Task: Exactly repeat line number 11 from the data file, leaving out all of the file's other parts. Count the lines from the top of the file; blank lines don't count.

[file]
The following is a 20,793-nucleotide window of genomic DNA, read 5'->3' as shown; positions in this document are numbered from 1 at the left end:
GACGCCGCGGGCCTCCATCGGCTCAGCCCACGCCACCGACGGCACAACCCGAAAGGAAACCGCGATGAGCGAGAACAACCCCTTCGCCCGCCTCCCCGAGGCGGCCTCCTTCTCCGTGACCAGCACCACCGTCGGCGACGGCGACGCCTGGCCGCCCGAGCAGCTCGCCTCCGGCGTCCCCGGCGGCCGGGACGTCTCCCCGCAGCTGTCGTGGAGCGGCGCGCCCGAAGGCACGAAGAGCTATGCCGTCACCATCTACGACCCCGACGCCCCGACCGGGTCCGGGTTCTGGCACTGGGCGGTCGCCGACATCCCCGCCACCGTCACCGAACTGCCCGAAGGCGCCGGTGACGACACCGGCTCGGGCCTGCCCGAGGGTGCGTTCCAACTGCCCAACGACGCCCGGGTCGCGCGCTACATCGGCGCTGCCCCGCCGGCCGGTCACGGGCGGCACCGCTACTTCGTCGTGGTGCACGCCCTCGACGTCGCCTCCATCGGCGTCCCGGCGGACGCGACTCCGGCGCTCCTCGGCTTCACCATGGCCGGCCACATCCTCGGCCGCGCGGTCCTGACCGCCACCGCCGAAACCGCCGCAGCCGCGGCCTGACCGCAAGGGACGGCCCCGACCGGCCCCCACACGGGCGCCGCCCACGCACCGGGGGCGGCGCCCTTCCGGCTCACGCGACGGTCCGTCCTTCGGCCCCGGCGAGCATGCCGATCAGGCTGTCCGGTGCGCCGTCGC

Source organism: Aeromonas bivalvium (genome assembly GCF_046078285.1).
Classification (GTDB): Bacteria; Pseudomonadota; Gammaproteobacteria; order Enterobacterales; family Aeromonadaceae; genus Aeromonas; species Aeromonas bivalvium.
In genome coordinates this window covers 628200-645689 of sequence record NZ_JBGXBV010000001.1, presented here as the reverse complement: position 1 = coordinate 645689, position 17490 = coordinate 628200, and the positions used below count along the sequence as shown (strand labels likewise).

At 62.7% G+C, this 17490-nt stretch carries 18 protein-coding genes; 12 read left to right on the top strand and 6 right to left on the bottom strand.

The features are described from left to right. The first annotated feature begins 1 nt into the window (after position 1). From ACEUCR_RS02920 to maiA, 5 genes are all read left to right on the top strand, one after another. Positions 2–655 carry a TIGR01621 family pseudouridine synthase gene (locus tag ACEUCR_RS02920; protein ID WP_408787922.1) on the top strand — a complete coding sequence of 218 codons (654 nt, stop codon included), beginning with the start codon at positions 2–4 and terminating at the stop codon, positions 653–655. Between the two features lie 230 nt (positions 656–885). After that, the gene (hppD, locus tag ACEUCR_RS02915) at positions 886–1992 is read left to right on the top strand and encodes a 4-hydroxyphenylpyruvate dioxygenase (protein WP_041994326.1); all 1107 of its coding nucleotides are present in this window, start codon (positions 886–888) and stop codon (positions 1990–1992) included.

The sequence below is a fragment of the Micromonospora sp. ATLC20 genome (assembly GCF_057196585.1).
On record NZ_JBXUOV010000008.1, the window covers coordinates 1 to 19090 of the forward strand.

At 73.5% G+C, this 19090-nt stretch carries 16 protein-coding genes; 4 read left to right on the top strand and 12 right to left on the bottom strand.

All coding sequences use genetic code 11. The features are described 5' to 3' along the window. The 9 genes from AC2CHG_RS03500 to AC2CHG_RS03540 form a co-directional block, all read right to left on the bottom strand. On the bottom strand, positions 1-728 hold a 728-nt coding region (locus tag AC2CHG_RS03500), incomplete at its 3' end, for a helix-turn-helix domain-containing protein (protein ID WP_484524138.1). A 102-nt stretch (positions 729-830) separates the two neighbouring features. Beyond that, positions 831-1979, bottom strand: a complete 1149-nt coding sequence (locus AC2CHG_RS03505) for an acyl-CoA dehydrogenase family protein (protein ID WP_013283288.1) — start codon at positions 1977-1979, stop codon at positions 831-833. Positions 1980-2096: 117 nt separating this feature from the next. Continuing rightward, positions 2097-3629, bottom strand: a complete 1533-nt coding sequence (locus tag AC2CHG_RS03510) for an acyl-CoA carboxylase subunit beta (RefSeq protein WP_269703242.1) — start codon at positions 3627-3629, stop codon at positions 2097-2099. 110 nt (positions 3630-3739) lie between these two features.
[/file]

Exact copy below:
All coding sequences use genetic code 11. The features are described 5' to 3' along the window. The 9 genes from AC2CHG_RS03500 to AC2CHG_RS03540 form a co-directional block, all read right to left on the bottom strand. On the bottom strand, positions 1-728 hold a 728-nt coding region (locus tag AC2CHG_RS03500), incomplete at its 3' end, for a helix-turn-helix domain-containing protein (protein ID WP_484524138.1). A 102-nt stretch (positions 729-830) separates the two neighbouring features. Beyond that, positions 831-1979, bottom strand: a complete 1149-nt coding sequence (locus AC2CHG_RS03505) for an acyl-CoA dehydrogenase family protein (protein ID WP_013283288.1) — start codon at positions 1977-1979, stop codon at positions 831-833. Positions 1980-2096: 117 nt separating this feature from the next. Continuing rightward, positions 2097-3629, bottom strand: a complete 1533-nt coding sequence (locus tag AC2CHG_RS03510) for an acyl-CoA carboxylase subunit beta (RefSeq protein WP_269703242.1) — start codon at positions 3627-3629, stop codon at positions 2097-2099. 110 nt (positions 3630-3739) lie between these two features.